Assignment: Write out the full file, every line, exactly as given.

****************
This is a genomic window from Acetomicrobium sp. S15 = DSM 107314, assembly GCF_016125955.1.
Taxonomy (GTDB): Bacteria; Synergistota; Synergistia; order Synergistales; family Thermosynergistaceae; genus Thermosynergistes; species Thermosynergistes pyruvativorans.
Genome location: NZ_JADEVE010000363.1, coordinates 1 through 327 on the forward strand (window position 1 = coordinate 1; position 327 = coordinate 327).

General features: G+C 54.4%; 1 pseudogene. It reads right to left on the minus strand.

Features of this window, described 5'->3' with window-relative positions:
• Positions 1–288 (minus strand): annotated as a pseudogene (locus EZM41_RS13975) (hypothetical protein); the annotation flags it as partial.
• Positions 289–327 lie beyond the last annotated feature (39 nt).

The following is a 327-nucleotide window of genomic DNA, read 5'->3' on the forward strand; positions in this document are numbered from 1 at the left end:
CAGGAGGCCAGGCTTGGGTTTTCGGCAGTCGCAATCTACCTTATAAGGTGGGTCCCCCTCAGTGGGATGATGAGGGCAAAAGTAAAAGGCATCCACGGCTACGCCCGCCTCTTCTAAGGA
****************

This is a genomic window from Acetomicrobium sp. S15 = DSM 107314, assembly GCF_016125955.1.
Taxonomy (GTDB): Bacteria; Synergistota; Synergistia; order Synergistales; family Thermosynergistaceae; genus Thermosynergistes; species Thermosynergistes pyruvativorans.
Genome location: NZ_JADEVE010000363.1, coordinates 1 through 327 on the forward strand (window position 1 = coordinate 1; position 327 = coordinate 327).

General features: G+C 54.4%; 1 pseudogene. It reads right to left on the minus strand.

Features of this window, described 5'->3' with window-relative positions:
• Positions 1–288 (minus strand): annotated as a pseudogene (locus EZM41_RS13975) (hypothetical protein); the annotation flags it as partial.
• Positions 289–327 lie beyond the last annotated feature (39 nt).

The following is a 327-nucleotide window of genomic DNA, read 5'->3' on the forward strand; positions in this document are numbered from 1 at the left end:
CAGGAGGCCAGGCTTGGGTTTTCGGCAGTCGCAATCTACCTTATAAGGTGGGTCCCCCTCAGTGGGATGATGAGGGCAAAAGTAAAAGGCATCCACGGCTACGCCCGCCTCTTCTAAGGA